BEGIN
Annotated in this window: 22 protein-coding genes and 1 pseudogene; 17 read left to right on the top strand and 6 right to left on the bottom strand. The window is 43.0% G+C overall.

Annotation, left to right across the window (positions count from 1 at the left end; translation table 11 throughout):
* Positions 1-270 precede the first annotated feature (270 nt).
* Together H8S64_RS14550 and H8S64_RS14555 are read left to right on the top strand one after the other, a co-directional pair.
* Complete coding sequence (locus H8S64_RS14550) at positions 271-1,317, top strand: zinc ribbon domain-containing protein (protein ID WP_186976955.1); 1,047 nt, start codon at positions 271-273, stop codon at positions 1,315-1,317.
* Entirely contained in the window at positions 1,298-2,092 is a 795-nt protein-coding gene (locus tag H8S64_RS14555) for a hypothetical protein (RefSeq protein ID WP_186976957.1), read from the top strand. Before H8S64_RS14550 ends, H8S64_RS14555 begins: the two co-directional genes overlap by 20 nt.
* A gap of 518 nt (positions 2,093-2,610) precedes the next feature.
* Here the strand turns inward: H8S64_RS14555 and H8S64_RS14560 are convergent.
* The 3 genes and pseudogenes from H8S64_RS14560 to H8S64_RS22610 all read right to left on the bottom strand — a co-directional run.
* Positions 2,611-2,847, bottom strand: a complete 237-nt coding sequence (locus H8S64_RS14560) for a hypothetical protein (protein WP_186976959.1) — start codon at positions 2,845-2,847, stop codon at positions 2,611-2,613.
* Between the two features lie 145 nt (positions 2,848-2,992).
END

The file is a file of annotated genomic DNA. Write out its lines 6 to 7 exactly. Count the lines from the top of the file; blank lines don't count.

* Entirely contained in the window at positions 1,298-2,092 is a 795-nt protein-coding gene (locus tag H8S64_RS14555) for a hypothetical protein (RefSeq protein ID WP_186976957.1), read from the top strand. Before H8S64_RS14550 ends, H8S64_RS14555 begins: the two co-directional genes overlap by 20 nt.
* A gap of 518 nt (positions 2,093-2,610) precedes the next feature.